Socialite Who Filmed Underage Kids Gets Out of Jail Early
Hadley Palmer, the Connecticut socialite who went to prison last November for secretly recording minors in her $10 million mansion, now walks free.
The Greenwich mother-of-four entered a transitional supervision program and was granted early release on Wednesday, the state Department of Correction confirmed to The Daily Beast. Under the program, which is similar to parole, inmates with sentences of two years or less can serve the remainder of their punishment in a halfway house or with a sponsor.
“She’s in the community,” said public information officer Andrius Banevicius, who noted the 54-year-old inmate is still serving her time, just outside prison walls.
Reached by phone on Wednesday, Palmer declined to comment.
Between her initial 90-day prison stint last spring and the 71 days she completed this winter, Palmer served less than half of her one-year sentence in a state penitentiary.
When she was arrested in October 2021, Palmer faced charges including employing a minor in an obscene performance and second-degree child pornography. Greenwich police said Palmer filmed three minors without their knowledge and for her own sexual gratification in 2017 and 2018, and that one of the victims was 15 or younger.
In January 2022, she pleaded guilty to three counts of voyeurism and one count of risk of injury to a minor. As part of a plea deal, she agreed to serve an initial term of 90 days at York CI, the state’s only facility for female prisoners, before her November sentencing.
At the sentencing hearing, State’s Attorney Paul Ferencek revealed that Palmer recorded the victims unclothed and at times fully naked at her waterfront home in Belle Haven and shared the footage with an unnamed third party. She faced up to 5 years behind bars.
Stamford Superior Court Judge John Blawie—who sealed Palmer’s case from public view to protect the victims—ordered her to serve one year in prison and 20 years of probation. She is required to register as a sex offender for the next decade.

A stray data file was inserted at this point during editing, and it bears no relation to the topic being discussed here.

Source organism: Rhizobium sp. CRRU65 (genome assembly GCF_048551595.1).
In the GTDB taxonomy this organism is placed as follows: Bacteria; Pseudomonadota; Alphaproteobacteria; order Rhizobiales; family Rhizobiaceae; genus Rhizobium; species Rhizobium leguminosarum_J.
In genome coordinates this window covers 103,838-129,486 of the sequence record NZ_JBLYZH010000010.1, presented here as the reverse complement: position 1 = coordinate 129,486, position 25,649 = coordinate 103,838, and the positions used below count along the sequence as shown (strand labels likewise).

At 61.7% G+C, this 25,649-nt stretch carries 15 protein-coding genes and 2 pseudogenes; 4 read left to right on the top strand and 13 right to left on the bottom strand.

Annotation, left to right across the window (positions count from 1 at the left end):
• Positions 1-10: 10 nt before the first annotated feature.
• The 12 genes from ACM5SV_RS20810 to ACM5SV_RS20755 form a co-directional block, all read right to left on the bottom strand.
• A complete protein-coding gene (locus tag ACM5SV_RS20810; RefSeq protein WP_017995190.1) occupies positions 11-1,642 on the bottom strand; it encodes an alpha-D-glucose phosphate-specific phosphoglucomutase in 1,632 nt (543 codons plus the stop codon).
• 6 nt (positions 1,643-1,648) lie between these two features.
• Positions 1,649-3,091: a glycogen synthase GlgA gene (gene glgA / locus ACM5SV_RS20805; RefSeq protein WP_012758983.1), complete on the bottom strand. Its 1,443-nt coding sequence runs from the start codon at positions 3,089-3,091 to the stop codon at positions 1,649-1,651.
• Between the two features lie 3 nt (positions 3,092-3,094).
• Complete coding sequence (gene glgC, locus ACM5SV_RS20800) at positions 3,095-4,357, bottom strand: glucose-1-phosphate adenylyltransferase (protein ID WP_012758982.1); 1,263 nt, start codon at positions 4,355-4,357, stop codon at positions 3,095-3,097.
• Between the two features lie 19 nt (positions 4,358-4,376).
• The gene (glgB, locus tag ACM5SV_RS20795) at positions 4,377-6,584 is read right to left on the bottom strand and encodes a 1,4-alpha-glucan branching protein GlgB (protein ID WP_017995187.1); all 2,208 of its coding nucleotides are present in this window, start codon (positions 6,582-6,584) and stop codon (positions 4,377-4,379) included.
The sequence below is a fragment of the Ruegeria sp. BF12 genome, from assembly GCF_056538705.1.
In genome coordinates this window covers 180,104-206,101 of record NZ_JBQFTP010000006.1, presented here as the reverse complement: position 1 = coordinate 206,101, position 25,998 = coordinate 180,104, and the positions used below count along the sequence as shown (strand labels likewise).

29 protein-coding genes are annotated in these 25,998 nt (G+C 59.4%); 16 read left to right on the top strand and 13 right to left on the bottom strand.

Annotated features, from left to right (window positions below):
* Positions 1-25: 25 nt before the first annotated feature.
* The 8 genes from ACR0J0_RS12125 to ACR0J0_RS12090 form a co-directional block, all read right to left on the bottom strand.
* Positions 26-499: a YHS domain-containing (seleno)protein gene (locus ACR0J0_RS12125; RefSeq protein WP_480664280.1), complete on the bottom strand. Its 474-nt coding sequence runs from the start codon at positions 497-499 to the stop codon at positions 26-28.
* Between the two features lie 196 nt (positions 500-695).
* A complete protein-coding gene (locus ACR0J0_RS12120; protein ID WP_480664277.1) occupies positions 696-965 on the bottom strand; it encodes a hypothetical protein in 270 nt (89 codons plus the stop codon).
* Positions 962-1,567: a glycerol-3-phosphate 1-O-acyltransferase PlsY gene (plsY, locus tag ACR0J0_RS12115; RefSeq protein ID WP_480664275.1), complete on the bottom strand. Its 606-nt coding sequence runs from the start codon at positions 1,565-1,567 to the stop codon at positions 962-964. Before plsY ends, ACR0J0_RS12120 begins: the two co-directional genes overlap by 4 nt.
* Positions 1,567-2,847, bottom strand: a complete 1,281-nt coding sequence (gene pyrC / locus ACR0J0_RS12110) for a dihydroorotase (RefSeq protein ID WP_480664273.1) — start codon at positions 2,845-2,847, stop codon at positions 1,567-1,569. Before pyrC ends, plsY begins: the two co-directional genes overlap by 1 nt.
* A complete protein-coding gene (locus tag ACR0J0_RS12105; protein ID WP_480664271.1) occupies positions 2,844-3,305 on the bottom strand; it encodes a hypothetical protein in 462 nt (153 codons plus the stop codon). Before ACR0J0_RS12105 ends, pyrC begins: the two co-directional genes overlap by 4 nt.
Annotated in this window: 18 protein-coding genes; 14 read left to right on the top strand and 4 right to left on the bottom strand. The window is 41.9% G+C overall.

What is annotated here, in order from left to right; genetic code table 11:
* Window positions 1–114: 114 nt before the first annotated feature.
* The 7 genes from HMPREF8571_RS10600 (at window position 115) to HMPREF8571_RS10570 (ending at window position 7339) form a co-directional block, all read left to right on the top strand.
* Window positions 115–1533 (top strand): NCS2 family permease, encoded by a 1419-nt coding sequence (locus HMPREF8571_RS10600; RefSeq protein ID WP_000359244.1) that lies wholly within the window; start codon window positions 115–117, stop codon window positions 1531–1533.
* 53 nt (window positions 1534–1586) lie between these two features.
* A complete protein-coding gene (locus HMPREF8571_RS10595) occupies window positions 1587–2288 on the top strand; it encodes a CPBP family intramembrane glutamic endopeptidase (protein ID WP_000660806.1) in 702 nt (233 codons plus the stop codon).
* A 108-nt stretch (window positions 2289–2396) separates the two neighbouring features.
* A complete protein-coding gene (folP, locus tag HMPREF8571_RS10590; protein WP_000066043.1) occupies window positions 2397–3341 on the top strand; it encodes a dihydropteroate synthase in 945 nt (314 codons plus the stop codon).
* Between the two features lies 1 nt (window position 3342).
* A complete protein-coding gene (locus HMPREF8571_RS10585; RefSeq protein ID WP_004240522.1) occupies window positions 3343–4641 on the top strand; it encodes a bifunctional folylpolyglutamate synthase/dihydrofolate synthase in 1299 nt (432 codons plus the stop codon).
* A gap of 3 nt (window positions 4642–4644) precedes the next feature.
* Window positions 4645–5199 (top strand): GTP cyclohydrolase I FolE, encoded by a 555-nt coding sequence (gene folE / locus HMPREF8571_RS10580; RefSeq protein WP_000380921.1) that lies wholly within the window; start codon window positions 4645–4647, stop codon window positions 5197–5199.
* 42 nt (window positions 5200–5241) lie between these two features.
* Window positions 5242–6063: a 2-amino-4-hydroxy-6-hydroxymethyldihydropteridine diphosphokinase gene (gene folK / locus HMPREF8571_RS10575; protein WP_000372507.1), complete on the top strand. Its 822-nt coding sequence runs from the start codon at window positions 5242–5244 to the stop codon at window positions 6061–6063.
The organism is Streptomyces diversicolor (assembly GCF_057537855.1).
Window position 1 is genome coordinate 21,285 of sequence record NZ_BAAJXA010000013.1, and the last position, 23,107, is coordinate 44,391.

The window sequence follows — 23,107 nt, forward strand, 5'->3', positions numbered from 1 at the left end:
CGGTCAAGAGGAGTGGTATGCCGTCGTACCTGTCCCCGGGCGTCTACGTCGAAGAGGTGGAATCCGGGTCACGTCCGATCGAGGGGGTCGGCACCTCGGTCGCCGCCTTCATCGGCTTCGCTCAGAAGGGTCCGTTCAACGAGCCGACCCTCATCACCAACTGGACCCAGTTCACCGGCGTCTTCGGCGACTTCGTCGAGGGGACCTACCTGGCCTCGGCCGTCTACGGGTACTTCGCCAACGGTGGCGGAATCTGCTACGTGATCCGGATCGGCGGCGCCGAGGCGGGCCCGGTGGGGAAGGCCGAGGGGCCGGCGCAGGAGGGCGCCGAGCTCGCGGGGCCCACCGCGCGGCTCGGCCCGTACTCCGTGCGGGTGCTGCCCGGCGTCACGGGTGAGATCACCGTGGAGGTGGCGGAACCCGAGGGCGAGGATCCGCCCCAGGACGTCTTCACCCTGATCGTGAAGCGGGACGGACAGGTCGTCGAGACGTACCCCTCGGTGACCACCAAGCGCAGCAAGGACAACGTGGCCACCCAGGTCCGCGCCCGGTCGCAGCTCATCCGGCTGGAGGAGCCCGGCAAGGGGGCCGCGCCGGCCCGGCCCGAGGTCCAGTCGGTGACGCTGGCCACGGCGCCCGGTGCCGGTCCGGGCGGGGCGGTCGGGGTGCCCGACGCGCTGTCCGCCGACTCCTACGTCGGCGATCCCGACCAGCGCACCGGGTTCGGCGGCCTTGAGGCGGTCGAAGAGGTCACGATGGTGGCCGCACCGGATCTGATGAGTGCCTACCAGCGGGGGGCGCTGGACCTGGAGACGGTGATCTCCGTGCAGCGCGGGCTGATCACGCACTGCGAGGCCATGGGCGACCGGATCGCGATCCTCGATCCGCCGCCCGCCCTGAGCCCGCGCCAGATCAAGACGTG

Blawie also granted one female victim a 30-year criminal protective order, barring Palmer from contacting her.
Little is known about the criminal case against Palmer, and it’s unclear why she was arrested years after her crimes. The daughter of prominent hedge-fund founder Jerrold Fine, Palmer was known in Greenwich society circles and photographed at charity fundraisers with her now-ex-husband, venture capitalist Brad Palmer.
The sealing of Palmer’s case, which was opposed by the Associated Press, raised concerns about a two-tiered justice system that favors the wealthy. Open government advocates, defense lawyers, and journalists elsewhere in the state questioned why the case files couldn’t be released with pseudonyms or redactions. “Judge Blawie said in his lengthy sealing decision that it was not possible to protect the victims with redactions, as is routinely done in similar criminal cases,” noted David Collins, a columnist for New London newspaper The Day. “I find that hard to believe. You can redact a lot and still leave a lot. Even if most of the documents have to be redacted, it is possible to at least show an effort at transparency.”